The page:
Episode 236 - “Frederick Douglass as an Antislavery Campaigner, Feminist, and Freethinker”
June 19, 2015
This week on CenterStage, a lecture by historian Christopher Cameron profiling abolitionist icon Frederick Douglass.
On August 16th and 17th, 2014, the Center for Inquiry presented a conference entitled “Robert Green Ingersoll and the Reform Imperative” at its headquarters in Amherst, New York. This event celebrated Ingersoll, perhaps the best-known unbeliever of America’s Gilded Age. Ingersoll was born in 1833 in Dresden, a village in New York’s Finger Lakes district. The conference placed Ingersoll in context with other freethinking reformers with roots in west-central New York State, such as Elizabeth Cady Stanton, Frederick Douglass, and Matilda Joslyn Gage.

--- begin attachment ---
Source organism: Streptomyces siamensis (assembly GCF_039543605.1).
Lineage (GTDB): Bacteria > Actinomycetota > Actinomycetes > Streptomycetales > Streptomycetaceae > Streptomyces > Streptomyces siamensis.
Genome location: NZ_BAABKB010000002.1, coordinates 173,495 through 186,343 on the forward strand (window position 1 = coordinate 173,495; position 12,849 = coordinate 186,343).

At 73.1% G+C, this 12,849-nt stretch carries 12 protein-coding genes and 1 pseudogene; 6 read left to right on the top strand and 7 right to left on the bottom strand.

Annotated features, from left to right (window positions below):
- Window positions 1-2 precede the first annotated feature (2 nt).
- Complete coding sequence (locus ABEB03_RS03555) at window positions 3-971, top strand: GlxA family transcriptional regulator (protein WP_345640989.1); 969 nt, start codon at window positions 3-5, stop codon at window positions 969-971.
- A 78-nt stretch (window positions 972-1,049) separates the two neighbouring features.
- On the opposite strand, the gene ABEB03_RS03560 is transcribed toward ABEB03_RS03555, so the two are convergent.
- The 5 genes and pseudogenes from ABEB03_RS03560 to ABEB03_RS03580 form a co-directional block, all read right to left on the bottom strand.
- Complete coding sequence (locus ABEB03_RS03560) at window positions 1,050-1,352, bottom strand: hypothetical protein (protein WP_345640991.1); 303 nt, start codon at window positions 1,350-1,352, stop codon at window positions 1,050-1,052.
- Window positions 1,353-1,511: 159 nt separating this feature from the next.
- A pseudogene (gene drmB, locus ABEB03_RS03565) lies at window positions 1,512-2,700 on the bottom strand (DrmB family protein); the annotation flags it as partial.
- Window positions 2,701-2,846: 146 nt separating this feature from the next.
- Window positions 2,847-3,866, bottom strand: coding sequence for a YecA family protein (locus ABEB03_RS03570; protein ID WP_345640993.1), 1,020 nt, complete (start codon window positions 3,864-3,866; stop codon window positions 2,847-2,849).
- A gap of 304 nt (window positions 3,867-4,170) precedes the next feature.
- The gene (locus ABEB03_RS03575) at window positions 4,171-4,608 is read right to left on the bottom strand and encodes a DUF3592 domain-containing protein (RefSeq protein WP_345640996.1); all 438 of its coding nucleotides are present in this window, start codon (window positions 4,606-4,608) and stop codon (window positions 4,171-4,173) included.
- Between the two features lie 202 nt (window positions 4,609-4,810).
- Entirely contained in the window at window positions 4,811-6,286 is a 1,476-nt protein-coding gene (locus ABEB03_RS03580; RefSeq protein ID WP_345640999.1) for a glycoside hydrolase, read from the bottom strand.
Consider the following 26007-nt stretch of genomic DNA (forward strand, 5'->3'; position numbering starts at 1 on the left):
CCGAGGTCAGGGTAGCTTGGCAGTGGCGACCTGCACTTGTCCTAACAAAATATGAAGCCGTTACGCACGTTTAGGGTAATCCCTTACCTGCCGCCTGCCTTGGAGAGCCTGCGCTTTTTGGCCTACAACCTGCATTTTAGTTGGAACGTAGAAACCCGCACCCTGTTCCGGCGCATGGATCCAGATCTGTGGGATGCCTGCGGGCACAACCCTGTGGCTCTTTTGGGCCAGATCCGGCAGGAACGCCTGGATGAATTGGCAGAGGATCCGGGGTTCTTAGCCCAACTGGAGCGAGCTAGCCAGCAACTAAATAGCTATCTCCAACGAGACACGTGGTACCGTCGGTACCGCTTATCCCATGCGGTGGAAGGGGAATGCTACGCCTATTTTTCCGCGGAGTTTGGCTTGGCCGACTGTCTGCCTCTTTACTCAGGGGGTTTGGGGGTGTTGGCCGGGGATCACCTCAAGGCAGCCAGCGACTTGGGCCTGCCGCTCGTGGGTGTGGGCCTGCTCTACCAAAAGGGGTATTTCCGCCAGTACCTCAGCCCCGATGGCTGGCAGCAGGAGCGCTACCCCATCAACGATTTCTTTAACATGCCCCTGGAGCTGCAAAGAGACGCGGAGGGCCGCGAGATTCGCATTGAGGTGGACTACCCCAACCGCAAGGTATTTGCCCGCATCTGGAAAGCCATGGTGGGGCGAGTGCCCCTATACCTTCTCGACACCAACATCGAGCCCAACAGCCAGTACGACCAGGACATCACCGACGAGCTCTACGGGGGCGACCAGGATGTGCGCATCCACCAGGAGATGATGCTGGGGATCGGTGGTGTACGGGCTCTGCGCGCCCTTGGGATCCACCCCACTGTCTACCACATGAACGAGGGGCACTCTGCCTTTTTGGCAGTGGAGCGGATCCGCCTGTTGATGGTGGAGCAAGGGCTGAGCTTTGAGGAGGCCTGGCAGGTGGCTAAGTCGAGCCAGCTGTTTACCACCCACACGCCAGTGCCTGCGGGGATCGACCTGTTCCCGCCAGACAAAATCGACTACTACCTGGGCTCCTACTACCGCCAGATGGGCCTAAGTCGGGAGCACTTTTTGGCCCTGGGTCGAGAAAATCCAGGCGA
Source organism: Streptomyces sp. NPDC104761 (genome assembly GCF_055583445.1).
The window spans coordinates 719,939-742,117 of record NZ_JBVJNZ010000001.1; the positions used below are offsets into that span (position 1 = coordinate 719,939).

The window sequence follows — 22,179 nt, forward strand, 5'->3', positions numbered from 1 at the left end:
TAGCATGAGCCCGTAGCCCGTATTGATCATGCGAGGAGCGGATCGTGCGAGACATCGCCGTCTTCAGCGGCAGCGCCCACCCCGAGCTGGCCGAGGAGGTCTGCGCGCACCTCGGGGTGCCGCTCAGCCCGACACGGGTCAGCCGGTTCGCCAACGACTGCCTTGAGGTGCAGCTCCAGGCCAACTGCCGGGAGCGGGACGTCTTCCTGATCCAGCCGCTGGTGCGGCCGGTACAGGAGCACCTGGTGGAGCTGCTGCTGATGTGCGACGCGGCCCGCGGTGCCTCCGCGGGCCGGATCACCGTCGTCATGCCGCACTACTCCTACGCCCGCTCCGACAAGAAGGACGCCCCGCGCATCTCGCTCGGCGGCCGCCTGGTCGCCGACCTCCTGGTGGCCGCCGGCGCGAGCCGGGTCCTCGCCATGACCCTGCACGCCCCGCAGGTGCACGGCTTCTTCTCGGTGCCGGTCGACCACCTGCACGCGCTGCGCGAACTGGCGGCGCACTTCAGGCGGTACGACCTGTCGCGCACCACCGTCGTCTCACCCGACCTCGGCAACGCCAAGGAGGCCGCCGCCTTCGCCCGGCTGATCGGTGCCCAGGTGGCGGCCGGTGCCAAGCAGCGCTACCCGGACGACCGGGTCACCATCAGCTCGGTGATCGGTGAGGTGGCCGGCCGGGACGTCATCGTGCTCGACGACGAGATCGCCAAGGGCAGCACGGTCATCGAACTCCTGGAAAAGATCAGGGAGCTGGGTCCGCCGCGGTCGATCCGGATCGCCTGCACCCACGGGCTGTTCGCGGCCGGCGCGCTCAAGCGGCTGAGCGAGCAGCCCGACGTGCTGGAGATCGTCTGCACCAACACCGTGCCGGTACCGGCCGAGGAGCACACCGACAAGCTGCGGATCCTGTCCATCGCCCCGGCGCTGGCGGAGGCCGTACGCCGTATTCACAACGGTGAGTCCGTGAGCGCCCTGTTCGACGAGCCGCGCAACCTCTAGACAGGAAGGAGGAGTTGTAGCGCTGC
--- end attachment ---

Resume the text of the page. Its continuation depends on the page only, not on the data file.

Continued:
Christopher Cameron examines Frederick Douglass as an anti-slavery campaigner, feminist, and freethinker. An escaped slave, Douglass became America’s most prominent African-American critic of slavery in the South. He spent the most productive quarter-century of his life in Rochester, New York, and is buried there.
Christopher Cameron is assistant professor of history at the University of North Carolina at Charlotte. He is introduced to the Ingersoll conference audience by Tom Flynn.